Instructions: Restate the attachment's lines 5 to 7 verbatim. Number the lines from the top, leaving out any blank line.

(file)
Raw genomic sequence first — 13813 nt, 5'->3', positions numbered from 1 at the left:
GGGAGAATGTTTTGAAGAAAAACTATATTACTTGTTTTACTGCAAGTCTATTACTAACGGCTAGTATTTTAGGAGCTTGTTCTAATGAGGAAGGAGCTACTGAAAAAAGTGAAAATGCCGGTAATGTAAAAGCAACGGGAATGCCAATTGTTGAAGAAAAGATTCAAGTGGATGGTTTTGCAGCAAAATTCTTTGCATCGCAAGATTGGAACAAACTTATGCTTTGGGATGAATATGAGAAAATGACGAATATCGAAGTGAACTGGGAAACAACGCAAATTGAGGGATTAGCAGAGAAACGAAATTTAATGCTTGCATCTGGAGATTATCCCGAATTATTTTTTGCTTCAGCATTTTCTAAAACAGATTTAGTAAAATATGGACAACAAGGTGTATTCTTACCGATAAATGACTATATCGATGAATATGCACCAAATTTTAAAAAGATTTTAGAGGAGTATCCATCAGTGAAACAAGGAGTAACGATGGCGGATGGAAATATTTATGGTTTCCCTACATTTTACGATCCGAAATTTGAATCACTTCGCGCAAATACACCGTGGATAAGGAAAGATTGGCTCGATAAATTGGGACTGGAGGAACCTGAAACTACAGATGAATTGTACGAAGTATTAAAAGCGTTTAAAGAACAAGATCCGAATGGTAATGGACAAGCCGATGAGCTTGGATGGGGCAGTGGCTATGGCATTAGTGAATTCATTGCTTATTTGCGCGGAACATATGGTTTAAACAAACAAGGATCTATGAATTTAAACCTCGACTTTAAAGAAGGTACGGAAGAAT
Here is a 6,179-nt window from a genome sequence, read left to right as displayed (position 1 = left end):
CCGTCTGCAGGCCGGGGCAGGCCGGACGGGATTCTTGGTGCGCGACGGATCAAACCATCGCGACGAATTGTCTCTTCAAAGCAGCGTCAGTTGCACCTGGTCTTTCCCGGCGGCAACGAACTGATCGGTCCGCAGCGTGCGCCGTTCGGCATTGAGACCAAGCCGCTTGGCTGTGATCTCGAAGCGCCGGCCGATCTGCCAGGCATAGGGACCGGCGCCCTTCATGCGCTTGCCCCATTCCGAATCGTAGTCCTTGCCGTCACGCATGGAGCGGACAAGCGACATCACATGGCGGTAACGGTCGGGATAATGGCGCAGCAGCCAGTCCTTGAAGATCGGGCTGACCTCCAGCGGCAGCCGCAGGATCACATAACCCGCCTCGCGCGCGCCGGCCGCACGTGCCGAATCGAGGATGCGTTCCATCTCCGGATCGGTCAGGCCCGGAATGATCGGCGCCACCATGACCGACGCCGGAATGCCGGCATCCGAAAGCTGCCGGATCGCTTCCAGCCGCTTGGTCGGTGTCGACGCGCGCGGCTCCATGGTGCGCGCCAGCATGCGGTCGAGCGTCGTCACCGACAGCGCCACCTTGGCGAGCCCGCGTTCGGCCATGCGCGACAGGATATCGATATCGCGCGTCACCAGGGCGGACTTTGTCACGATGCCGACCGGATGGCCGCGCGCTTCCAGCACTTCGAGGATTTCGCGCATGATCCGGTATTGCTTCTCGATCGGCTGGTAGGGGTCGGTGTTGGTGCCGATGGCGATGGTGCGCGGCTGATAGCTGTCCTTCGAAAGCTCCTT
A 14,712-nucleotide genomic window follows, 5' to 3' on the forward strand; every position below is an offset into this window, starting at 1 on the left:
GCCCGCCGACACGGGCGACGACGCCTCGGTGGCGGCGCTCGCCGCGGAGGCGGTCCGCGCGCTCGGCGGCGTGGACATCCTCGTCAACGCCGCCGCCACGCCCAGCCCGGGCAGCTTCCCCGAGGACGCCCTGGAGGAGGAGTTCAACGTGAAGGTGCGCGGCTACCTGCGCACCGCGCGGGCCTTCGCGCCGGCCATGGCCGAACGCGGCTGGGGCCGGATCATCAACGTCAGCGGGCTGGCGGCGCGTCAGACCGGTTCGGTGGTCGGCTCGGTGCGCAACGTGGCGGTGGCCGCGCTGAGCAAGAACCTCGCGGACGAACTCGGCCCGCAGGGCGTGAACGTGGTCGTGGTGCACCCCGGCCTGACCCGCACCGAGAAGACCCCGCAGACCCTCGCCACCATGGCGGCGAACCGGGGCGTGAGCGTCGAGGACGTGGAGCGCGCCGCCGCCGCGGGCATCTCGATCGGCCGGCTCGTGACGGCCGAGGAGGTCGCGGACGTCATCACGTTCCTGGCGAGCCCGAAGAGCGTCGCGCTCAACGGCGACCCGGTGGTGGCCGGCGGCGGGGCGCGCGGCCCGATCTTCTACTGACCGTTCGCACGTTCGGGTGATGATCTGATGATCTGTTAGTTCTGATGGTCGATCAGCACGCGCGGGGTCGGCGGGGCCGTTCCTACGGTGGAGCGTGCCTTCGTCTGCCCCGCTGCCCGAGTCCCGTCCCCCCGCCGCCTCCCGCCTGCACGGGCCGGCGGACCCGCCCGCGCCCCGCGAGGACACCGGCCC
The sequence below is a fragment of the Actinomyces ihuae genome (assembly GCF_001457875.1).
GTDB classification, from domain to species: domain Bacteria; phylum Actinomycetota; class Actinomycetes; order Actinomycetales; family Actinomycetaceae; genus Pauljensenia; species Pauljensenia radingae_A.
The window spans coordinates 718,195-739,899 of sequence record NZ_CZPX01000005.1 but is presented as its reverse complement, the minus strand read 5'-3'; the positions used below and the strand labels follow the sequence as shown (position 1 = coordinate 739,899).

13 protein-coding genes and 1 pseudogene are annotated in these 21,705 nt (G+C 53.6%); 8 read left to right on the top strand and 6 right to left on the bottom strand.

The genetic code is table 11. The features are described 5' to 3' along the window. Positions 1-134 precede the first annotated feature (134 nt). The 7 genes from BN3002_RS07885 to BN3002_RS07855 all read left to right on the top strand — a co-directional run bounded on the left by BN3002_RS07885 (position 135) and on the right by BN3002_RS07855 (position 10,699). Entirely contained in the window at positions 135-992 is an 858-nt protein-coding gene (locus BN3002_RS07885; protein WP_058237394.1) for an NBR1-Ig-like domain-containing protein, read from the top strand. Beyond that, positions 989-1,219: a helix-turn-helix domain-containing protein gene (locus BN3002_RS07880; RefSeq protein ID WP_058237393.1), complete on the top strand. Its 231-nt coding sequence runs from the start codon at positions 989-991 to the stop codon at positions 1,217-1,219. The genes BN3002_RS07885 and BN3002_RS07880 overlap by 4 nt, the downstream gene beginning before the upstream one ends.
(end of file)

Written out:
A 14,712-nucleotide genomic window follows, 5' to 3' on the forward strand; every position below is an offset into this window, starting at 1 on the left:
GCCCGCCGACACGGGCGACGACGCCTCGGTGGCGGCGCTCGCCGCGGAGGCGGTCCGCGCGCTCGGCGGCGTGGACATCCTCGTCAACGCCGCCGCCACGCCCAGCCCGGGCAGCTTCCCCGAGGACGCCCTGGAGGAGGAGTTCAACGTGAAGGTGCGCGGCTACCTGCGCACCGCGCGGGCCTTCGCGCCGGCCATGGCCGAACGCGGCTGGGGCCGGATCATCAACGTCAGCGGGCTGGCGGCGCGTCAGACCGGTTCGGTGGTCGGCTCGGTGCGCAACGTGGCGGTGGCCGCGCTGAGCAAGAACCTCGCGGACGAACTCGGCCCGCAGGGCGTGAACGTGGTCGTGGTGCACCCCGGCCTGACCCGCACCGAGAAGACCCCGCAGACCCTCGCCACCATGGCGGCGAACCGGGGCGTGAGCGTCGAGGACGTGGAGCGCGCCGCCGCCGCGGGCATCTCGATCGGCCGGCTCGTGACGGCCGAGGAGGTCGCGGACGTCATCACGTTCCTGGCGAGCCCGAAGAGCGTCGCGCTCAACGGCGACCCGGTGGTGGCCGGCGGCGGGGCGCGCGGCCCGATCTTCTACTGACCGTTCGCACGTTCGGGTGATGATCTGATGATCTGTTAGTTCTGATGGTCGATCAGCACGCGCGGGGTCGGCGGGGCCGTTCCTACGGTGGAGCGTGCCTTCGTCTGCCCCGCTGCCCGAGTCCCGTCCCCCCGCCGCCTCCCGCCTGCACGGGCCGGCGGACCCGCCCGCGCCCCGCGAGGACACCGGCCC
The sequence below is a fragment of the Actinomyces ihuae genome (assembly GCF_001457875.1).